As the United States and the world work harder to minimize the use of greenhouse gases, renewable energy sources have taken on a larger role in the economy. In 2001, renewable energy made up 13% of the energy supply in the United States, with photovoltaic power only contributing about 1% of the 13% (solarbuzz). With continued research and development focused on manufacturing more efficient photovoltaic cells, the price of solar power has continued to decrease. In 1982, the price of solar power was $27 per Watt peak (Wp); as of 2006, the price of solar power has dropped to $4 per Wp (solarbuzz).This dramatic decrease in solar power price along with the world’s drive to decrease greenhouse gas emissions continues to spur the photovoltaic industry.

In 2006, the photovoltaic manufacturing industry totaled over $10 billion in sales (First Solar). From 1995-2005, the photovoltaic industry’s sales have grown at a 40% compounded rate, but jumped to a 60% increase in 2006 (First Solar). If this 60% growth continues, the industry could reach over $65 billion in sales by the year 2010.For the fiscal year 2006, diversified companies within the industry saw revenues reach over $100 million, with smaller companies reaching just over $60 million. These revenues increased from 2005 when diversified companies totaled around $44 million and around $20 million for smaller companies (S&P).

However, because of the high capital expenses required to begin manufacturing photovoltaic cells and modules, many companies did not realize a net profit until 2006. The photovoltaic manufacturing industry has experienced some volatility over the years.Those companies that have been able to withstand the difficult solar market include large companies like General Electric (GE), British Petroleum (BP), Sanyo, and Kyocera.

The most likely explanation for the success of these companies is their ability to diversify their operations, thus supplementing the company’s profits. Companies such as AstroPower, Shell Solar, United Solar Systems, PowerLight, and Solarex, which specialize in photovoltaic manufacturing, have all either gone bankrupt and liquidated their assets, merged with another company, or found themselves bought out by a larger company.Evergreen Solar, a company that specializes in photovoltaic manufacturing and has been in existence since 1994, has yet to realize a profit. In 2002, Evergreen reported a net profit margin of -195. 71%. For the fiscal year 2007, Evergreen’s net profit margin improved to -23.

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76% (S&P). While this is not consistent for every photovoltaic manufacturer in the industry, the increasing trend appears to be representative of the industry. First Solar, another solely photovoltaic manufacturer, reported a net profit margin of -13. 63% in 2005.However, in 2006, First Solar reported a net profit margin of 2.

94%, one of the few photovoltaic manufacturers to report a profit for the past ten years (S&P). Figure 2 below depicts the net profit margins of diversified companies in the industry, while Figure 3 depicts net profit margins of companies mainly focused in photovoltaics. Figure 2 Figure 3 Perhaps the reason for First Solar’s ability to report a net profit is due to their ability to lower manufacturing costs to $1. 40 per watt.The industry has not been as successful in reducing operating costs. The photovoltaic manufacturing industry averaged gross profit margins of approximately only 20% and reported operating margins of -17.32% from 2003 to 2005 (S;P).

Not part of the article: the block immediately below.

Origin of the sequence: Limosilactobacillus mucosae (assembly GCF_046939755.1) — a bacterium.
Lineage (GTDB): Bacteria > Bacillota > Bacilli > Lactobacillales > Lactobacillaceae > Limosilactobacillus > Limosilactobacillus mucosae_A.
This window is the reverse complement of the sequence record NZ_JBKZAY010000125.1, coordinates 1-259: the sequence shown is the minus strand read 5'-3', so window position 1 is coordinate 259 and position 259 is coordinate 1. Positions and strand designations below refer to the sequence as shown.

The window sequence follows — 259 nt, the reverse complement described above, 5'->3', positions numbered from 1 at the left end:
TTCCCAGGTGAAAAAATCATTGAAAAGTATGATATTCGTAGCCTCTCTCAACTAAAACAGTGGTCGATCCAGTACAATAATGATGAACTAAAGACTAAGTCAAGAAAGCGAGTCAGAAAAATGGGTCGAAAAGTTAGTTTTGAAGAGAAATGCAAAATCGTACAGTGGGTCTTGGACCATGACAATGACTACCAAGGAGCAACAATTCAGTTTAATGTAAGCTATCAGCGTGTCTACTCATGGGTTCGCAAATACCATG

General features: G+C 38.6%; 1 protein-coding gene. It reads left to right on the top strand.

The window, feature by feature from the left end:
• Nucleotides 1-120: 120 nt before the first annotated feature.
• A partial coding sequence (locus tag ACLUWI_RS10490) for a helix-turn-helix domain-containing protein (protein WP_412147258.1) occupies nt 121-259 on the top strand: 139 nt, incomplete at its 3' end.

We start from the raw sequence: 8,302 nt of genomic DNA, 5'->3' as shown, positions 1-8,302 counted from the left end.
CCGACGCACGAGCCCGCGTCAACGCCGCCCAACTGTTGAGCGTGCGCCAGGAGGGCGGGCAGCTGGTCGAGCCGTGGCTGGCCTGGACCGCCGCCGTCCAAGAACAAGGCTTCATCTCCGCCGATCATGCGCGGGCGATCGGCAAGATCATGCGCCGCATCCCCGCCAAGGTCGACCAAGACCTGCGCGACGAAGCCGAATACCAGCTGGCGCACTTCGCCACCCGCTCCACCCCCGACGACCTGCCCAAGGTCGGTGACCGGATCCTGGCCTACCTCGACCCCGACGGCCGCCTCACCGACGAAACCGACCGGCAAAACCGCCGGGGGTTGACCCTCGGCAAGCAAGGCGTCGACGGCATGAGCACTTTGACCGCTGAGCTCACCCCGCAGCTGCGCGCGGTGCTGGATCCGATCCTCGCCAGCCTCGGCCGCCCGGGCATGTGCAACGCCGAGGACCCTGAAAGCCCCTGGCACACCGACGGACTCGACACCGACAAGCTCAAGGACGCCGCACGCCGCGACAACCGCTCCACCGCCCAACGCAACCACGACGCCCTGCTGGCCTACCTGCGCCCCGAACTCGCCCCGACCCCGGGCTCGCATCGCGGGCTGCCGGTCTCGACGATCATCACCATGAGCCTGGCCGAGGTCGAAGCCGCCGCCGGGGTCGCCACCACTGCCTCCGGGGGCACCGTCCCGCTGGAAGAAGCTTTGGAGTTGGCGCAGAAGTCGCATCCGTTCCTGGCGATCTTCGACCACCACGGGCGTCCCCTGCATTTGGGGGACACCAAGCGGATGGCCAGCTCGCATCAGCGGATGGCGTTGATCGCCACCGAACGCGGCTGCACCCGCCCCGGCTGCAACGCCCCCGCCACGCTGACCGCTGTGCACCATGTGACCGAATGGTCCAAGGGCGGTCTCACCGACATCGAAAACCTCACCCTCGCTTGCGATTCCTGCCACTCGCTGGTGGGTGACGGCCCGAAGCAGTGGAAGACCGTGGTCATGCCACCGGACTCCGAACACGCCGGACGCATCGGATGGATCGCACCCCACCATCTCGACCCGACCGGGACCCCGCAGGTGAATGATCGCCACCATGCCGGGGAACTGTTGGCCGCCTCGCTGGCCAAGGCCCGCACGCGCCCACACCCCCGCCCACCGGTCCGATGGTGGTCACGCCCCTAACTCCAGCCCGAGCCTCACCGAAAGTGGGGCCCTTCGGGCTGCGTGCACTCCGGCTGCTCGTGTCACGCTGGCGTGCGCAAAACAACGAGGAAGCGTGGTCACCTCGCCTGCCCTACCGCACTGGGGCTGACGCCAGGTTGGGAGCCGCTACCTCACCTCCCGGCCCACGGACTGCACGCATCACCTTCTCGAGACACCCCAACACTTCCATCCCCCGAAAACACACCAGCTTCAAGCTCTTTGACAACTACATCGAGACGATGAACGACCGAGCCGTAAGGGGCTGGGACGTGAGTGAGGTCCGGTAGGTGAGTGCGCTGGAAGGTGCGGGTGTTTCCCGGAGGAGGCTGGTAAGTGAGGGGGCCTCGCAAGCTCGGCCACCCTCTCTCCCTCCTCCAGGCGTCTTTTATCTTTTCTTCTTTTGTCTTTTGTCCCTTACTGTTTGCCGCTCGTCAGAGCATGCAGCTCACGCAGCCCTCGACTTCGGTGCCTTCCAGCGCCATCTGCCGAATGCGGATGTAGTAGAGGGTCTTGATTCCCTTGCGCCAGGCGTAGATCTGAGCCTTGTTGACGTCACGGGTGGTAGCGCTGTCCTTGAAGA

These low margins indicate just how expensive and capital intensive a photovoltaic manufacturing operation is, thus emphasizing the difficulty for companies in the industry to recognize a profit. In order to overcome the burden of the extreme operating costs, companies seek various forms of financing. The companies that focus solely on photovoltaic manufacturing record debt to equity ratios well above 100, while companies that are more diverse in their operations-except GE-show debt to equity ratios between 4 and 16.

See Figure 4.Figure 4 Interestingly, most companies have low asset to equity ratios, between 1 and 7, implying that most of these company’s assets are covered by the equity within the company (S&P). Therefore, the amount of capital that each company must obtain in order to operate is substantial enough to require the company to take on large amounts of long-term debt. The high leverage of the photovoltaic manufacturing companies only increases the difficulty to procure loans, or other forms of financing, while increasing the interest expenses associated with financing operations.Both the federal and state governments can alleviate the photovoltaic manufacturing industry’s financing burden by offering tax credits, grants, and investments in photovoltaic energy research.Since the Kyoto protocol was put into force in 2005, many government initiatives to promote photovoltaic energy use have been started; namely, the EP Act of 2005 which gives tax credits to companies that integrate solar energy into their operations, the President’s Solar America Initiative, that funds photovoltaic companies in order to increase the amount of solar energy used within the U.

S., the Solar Roofs Initiative which aims to have one million homes with solar roofs in California, and the Clean Energy Stimulus Act of 2008, which will extend commercial tax credits for more research in solar energy.Until 2005, when these initiatives became active, the photovoltaic industry experienced very stagnant growth. Since these initiatives, demand for manufacturing of photovoltaic cells has increased dramatically.

While it is difficult to know just how much of an influence these initiatives will play in the future financial success of the industry, the future looks promising if recent trends (See Figure 5) continue.